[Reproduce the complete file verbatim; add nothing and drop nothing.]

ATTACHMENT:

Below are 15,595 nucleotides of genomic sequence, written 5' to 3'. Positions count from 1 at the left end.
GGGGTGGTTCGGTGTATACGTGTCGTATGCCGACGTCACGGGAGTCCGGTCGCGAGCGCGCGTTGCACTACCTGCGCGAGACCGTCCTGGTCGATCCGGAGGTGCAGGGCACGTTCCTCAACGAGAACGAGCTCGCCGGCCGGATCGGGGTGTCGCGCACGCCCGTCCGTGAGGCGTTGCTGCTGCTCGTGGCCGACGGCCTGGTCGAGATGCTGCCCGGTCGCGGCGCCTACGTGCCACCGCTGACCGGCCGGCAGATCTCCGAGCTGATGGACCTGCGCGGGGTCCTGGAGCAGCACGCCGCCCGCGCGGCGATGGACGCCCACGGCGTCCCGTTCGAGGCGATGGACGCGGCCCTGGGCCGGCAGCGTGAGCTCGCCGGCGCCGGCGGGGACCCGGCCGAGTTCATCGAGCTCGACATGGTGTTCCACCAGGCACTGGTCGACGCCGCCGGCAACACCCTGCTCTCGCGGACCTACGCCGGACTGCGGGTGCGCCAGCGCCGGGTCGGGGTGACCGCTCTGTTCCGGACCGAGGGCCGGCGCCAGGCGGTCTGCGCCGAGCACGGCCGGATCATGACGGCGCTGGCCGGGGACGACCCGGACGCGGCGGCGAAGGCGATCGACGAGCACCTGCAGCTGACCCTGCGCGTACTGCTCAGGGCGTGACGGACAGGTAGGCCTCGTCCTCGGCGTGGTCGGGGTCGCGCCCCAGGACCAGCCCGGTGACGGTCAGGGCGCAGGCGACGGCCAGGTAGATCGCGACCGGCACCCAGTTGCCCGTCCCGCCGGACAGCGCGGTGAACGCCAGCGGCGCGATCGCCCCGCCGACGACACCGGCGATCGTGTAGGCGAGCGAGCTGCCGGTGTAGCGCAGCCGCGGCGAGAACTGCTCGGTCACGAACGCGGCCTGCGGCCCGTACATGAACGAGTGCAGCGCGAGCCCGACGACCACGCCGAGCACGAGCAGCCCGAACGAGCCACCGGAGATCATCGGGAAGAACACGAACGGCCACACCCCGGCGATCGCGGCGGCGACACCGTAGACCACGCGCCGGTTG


Below are 15,595 nucleotides of genomic sequence, written 5' to 3'. Positions count from 1 at the left end.
GGGGTGGTTCGGTGTATACGTGTCGTATGCCGACGTCACGGGAGTCCGGTCGCGAGCGCGCGTTGCACTACCTGCGCGAGACCGTCCTGGTCGATCCGGAGGTGCAGGGCACGTTCCTCAACGAGAACGAGCTCGCCGGCCGGATCGGGGTGTCGCGCACGCCCGTCCGTGAGGCGTTGCTGCTGCTCGTGGCCGACGGCCTGGTCGAGATGCTGCCCGGTCGCGGCGCCTACGTGCCACCGCTGACCGGCCGGCAGATCTCCGAGCTGATGGACCTGCGCGGGGTCCTGGAGCAGCACGCCGCCCGCGCGGCGATGGACGCCCACGGCGTCCCGTTCGAGGCGATGGACGCGGCCCTGGGCCGGCAGCGTGAGCTCGCCGGCGCCGGCGGGGACCCGGCCGAGTTCATCGAGCTCGACATGGTGTTCCACCAGGCACTGGTCGACGCCGCCGGCAACACCCTGCTCTCGCGGACCTACGCCGGACTGCGGGTGCGCCAGCGCCGGGTCGGGGTGACCGCTCTGTTCCGGACCGAGGGCCGGCGCCAGGCGGTCTGCGCCGAGCACGGCCGGATCATGACGGCGCTGGCCGGGGACGACCCGGACGCGGCGGCGAAGGCGATCGACGAGCACCTGCAGCTGACCCTGCGCGTACTGCTCAGGGCGTGACGGACAGGTAGGCCTCGTCCTCGGCGTGGTCGGGGTCGCGCCCCAGGACCAGCCCGGTGACGGTCAGGGCGCAGGCGACGGCCAGGTAGATCGCGACCGGCACCCAGTTGCCCGTCCCGCCGGACAGCGCGGTGAACGCCAGCGGCGCGATCGCCCCGCCGACGACACCGGCGATCGTGTAGGCGAGCGAGCTGCCGGTGTAGCGCAGCCGCGGCGAGAACTGCTCGGTCACGAACGCGGCCTGCGGCCCGTACATGAACGAGTGCAGCGCGAGCCCGACGACCACGCCGAGCACGAGCAGCCCGAACGAGCCACCGGAGATCATCGGGAAGAACACGAACGGCCACACCCCGGCGATCGCGGCGGCGACACCGTAGACCACGCGCCGGTTG